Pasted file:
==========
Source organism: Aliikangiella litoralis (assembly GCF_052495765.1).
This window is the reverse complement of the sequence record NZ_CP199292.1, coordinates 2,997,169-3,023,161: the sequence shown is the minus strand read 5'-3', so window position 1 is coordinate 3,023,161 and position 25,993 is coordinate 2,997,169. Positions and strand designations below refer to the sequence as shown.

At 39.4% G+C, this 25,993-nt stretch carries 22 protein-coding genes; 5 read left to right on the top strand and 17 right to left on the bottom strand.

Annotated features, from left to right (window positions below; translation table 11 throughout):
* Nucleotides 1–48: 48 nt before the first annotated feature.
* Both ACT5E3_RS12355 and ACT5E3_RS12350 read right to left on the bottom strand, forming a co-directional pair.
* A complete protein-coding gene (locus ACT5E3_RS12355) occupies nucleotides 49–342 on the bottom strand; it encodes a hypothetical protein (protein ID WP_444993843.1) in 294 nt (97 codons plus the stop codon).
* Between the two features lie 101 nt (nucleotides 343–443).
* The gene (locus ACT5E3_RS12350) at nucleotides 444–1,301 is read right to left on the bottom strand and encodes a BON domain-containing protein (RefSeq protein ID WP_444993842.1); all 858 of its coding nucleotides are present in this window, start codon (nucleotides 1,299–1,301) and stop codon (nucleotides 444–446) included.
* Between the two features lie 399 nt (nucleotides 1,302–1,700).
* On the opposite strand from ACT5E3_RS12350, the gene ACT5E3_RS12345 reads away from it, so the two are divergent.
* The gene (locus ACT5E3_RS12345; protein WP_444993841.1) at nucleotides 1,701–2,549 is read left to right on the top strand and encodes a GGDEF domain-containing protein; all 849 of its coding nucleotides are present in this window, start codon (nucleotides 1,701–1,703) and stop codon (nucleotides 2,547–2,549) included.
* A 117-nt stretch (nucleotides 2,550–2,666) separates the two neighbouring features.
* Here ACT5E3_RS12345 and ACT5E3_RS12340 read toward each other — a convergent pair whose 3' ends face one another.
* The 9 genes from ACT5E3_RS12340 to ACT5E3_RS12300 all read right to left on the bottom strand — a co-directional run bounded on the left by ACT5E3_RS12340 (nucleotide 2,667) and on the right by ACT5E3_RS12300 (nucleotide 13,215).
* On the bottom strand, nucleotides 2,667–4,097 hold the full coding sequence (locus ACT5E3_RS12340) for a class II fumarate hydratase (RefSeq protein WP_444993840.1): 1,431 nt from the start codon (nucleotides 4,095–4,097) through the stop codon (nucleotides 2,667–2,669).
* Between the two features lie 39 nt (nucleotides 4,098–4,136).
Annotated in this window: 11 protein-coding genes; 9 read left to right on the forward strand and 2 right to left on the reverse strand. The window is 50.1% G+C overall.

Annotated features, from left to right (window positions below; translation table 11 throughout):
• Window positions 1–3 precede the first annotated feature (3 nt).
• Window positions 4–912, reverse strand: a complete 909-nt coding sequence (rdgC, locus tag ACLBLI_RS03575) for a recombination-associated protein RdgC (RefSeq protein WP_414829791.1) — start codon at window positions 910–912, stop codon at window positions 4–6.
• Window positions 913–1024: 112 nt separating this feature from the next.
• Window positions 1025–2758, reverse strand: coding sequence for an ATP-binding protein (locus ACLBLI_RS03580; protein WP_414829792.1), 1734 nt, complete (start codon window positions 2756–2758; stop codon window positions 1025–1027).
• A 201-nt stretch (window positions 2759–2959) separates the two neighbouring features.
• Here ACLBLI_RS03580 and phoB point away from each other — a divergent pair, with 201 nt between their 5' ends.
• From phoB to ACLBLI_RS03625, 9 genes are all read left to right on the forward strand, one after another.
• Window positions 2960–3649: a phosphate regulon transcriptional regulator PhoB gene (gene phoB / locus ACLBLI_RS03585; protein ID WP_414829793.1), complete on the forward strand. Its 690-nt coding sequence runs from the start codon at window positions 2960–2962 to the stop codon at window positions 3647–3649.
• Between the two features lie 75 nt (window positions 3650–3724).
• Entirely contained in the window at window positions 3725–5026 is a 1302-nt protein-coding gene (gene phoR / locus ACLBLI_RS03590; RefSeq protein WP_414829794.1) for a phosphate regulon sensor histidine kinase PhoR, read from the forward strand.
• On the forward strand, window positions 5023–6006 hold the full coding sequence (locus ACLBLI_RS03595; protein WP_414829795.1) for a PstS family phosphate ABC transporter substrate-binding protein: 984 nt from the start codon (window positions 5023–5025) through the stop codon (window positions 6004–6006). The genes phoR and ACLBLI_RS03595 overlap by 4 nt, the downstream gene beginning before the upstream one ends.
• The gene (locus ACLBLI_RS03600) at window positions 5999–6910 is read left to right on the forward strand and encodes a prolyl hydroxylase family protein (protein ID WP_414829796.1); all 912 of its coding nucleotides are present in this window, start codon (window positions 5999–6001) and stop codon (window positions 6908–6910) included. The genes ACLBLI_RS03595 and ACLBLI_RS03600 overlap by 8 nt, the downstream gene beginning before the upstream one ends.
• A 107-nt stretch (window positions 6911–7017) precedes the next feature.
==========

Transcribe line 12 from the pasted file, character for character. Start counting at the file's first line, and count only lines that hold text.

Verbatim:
* The gene (locus ACT5E3_RS12345; protein WP_444993841.1) at nucleotides 1,701–2,549 is read left to right on the top strand and encodes a GGDEF domain-containing protein; all 849 of its coding nucleotides are present in this window, start codon (nucleotides 1,701–1,703) and stop codon (nucleotides 2,547–2,549) included.